Marriage

Willie John Richards

On Thursday, June 27th 1878 at the Chapel in St. Paul’s Square, William married Annie Tier.  Both of them had been living at home with their parents prior to their marriage.  He was 23 and she was 22, which was probably an average sort of marriage age at the time.  The witnesses were her step-father and sister.  No representative of the Richards side of the family was a witness, though it doesn’t mean to say they weren’t present.  Both of his parents were still alive after all, as were his two sisters.  The Chapel was a Baptist chapel, one of the many non-conformist establishments in the town.  This particular chapel was patronised by ‘The Particular Baptist Church of Christ’ which was a Calvinist offshoot of the Kent St. Baptist Chapel.  So I’m guessing they were fairly rigidly religious, unless, of course, it just happened to be the nearest church to their home.  Her mother had married for the first time in an ‘Independent‘ chapel though, and I believe that late in life she still frequented a Wesleyan chapel in preference to the Church of England.

Their first child, my grandmother Alice Maud, was born in 1880.  She was followed by twin girls in 1882, May in 1886, Jessie in 1888, William George in 1891, Ernest Edwin in 1894 and Thomas Francis in 1896.  However, the 1911 census tells me that nine children had been born, and that by 1911 only seven survived.  So one of the above (I think it must be Jessie) must have died, and also there must have been one other child.  So in contrast to his own parents’ small family, Willie went for the more standard eight or nine children.  There was nothing unusual in this - birth control did not really exist, and besides their religion may well have forbidden it anyway - I don’t know much about non-conformist religions, other than their adherence to the bible, in which case I can well believe that birth control would be a no-no.

They lived in and around Portsmouth, North Southsea, Fratton, Kingston sort of area.  I could give addresses - Anerley Terrace, Barnes, Foster and Commercial Roads, but the names probably do not mean much and most of them are not as they were then, being either flattened in WW2 or changed and redeveloped.  Suffice to say that for every record, they are in a different house, so I am assuming that they were renting, and that their tenancies came to an end every now and then, forcing a move, for whatever reason.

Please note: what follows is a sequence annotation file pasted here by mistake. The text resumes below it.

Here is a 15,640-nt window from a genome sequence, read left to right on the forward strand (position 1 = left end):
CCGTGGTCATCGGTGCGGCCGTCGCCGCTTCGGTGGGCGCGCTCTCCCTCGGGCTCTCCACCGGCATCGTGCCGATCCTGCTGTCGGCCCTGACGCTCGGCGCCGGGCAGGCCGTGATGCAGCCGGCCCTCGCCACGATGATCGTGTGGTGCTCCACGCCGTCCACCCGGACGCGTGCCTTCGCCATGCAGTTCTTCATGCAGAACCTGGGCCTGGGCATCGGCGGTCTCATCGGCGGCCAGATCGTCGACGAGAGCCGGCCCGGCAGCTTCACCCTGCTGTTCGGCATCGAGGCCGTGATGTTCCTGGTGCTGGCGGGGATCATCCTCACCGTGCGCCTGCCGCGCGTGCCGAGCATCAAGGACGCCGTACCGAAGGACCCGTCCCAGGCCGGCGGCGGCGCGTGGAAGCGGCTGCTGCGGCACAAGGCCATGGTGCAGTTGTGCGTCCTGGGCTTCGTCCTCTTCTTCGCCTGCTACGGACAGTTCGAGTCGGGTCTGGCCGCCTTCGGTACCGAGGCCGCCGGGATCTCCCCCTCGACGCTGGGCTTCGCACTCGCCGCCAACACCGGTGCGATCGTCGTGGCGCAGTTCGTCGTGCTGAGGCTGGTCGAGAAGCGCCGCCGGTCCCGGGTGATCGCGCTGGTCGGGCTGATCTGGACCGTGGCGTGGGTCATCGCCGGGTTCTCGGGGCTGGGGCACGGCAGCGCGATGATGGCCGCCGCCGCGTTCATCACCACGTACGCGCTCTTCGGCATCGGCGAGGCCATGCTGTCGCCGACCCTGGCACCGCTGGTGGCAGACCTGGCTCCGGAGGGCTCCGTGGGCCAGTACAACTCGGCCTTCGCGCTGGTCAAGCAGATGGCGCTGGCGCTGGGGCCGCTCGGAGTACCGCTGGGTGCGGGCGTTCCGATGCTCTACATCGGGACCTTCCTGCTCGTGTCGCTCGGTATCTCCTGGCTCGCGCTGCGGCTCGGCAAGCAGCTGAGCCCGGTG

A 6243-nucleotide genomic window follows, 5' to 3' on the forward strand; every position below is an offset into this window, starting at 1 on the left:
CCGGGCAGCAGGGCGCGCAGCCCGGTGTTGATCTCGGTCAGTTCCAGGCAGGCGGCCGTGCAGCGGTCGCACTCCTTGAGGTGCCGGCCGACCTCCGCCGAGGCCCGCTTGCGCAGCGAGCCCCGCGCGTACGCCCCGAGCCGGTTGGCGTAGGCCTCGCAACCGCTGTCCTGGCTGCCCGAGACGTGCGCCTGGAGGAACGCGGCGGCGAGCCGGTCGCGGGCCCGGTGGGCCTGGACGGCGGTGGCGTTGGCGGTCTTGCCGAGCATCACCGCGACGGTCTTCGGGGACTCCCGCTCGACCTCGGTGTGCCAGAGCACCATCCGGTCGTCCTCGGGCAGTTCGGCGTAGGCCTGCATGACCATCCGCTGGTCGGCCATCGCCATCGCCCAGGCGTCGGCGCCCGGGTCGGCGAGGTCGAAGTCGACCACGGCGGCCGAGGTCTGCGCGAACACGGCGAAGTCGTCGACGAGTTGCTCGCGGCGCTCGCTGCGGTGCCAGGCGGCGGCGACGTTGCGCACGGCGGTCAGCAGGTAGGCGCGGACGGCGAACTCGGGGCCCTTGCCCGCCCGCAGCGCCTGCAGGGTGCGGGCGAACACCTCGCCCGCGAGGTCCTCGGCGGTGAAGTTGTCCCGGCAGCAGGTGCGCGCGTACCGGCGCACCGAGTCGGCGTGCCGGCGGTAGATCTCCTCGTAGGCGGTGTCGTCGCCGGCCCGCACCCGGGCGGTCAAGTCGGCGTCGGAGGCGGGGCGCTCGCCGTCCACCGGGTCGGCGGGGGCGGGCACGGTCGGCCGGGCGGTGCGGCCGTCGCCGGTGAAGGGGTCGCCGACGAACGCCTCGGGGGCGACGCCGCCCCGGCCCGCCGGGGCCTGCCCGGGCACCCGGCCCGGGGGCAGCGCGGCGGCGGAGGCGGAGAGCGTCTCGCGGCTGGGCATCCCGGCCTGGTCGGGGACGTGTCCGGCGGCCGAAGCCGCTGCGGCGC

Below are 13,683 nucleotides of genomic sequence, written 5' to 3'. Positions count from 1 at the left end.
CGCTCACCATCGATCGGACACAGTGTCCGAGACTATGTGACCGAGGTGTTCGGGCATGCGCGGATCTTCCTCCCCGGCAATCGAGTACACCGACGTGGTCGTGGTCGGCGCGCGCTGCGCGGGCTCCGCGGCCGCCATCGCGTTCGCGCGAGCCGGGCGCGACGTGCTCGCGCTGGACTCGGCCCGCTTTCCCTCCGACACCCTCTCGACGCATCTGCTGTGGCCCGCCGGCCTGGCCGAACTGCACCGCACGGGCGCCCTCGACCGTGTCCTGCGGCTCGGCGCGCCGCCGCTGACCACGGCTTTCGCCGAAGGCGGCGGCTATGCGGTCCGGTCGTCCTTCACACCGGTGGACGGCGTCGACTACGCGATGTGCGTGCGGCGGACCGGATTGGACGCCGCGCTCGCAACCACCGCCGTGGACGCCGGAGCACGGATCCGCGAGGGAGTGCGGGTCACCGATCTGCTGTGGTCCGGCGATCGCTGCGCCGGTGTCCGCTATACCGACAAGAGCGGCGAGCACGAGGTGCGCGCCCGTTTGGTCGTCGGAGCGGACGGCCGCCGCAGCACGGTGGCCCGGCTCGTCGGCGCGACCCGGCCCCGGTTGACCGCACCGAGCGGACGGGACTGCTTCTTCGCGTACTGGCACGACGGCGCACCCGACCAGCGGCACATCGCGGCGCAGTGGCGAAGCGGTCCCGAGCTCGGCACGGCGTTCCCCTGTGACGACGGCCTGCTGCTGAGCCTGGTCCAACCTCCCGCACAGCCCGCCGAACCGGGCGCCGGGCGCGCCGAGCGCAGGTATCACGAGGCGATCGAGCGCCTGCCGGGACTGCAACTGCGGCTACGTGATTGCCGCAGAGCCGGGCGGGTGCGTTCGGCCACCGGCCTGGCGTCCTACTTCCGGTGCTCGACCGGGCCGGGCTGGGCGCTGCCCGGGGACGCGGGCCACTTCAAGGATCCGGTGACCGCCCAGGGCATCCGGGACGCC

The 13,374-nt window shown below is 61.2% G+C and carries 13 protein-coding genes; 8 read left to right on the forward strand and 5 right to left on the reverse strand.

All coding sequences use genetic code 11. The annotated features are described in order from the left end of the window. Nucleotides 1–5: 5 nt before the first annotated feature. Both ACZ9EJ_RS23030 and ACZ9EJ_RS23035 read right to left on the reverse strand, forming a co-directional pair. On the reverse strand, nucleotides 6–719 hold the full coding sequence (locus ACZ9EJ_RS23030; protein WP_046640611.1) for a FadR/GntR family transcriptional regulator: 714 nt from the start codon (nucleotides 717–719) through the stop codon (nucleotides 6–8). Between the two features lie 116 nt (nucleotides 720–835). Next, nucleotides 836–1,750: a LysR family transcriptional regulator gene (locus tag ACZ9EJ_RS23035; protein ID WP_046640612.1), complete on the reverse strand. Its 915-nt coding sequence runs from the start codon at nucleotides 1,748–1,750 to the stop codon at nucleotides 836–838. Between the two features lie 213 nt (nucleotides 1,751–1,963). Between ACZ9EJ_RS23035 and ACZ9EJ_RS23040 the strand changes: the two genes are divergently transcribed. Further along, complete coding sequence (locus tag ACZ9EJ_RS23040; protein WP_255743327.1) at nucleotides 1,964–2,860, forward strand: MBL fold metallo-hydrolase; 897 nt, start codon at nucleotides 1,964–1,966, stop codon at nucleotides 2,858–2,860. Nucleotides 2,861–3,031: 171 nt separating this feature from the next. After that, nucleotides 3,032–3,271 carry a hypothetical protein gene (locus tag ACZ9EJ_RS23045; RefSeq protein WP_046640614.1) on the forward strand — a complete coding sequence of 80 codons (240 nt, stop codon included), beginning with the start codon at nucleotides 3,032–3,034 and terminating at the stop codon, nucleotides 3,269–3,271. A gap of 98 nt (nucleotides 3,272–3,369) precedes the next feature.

At some point William became a member of the Salvation Army.  The Salvation Army was founded in 1865 in London, but, try as I may, I cannot find when it opened up in Portsmouth.  I do know that the Portsmouth Citadel Band was formed in 1880, so can only assume that the Portsmouth branch also started at about the same time.  The band is such an integral part of the whole organisation.  I doubt that he joined because he needed ‘saving’ it is more likely that he joined because the philosophy appealed.  He had married in a Calvinistic Baptist church after all.  The Salvation Army were teetotallers and anti smoking, gambling, drugs, etc.  At the same time they helped people that nobody else would help, admittedly in the hope that they would be converted, but it was probably a small price to pay - a bit of preaching - for a warm place for the night and a basic meal.  They were the target of opposition from many - probably spurred on by publicans who were losing business, but the organisation grew enormously and spread around the world amazingly quickly.  The picture at right is actually of a Swiss Salvation Army band, but you get the idea.  I do know that William’s children were encouraged to join the Army and that they used to go and watch the band playing by the Dockyard gates and then march to the Portsmouth Citadel (which is what they call their headquarters/chapel).  The main aims of the Army seem to have been twofold - to help the destitute, and to save their souls - i.e. convert them.  One of the census records (1901) finds William away from home in Brighton, as a visitor, so I guess it is possible that he was away on a Mission, as I believe this is what they did.

I wonder what the effect on his family life was?  I’m sure he would have been working long hours at work - I doubt if the working day was very short in those days and I don’t suppose there were lengthy holidays, so if he did spend his spare time on Salvation Army business there might not have been much time left over for family.  But I speculate.  Maybe they spent their weekends on the beach at Southsea, strolling along the Esplanade and visiting the amusements on the Pier.  The picture at the top of the page is of Brighton, but I am sure that Southsea would have been similar, though perhaps not quite as busy- the postcard of Southsea next to it, implies a rather less crowded scene.  But if he was away converting the heathens then maybe it was mum who ended up on the beach with the children, as in this rather charming picture at right.  Surely, living as they did near the sea, they would have spent time on the beach.  Or maybe they spent all of their spare time as a family helping the poor and spreading the light of Jesus.  Certainly of the few pictures I have of my grandmother as a young girl, a good proportion are of her in Salvation Army uniform, so I suspect that it rather dominated their lives.


Portsmouth 1878-1921

link

Wikipedia on the Salvation Army - a typical Wikipedia kind of article about the Salvation Army

The area near St. Paul’s Square - the corner of King and Norfolk Streets.

A Salvation Army band under attack

early life     working life     death     the children

Dearman     Mollett     Merrick/Meyrick     Ellis     Jenkins     Magee     Nason     Richards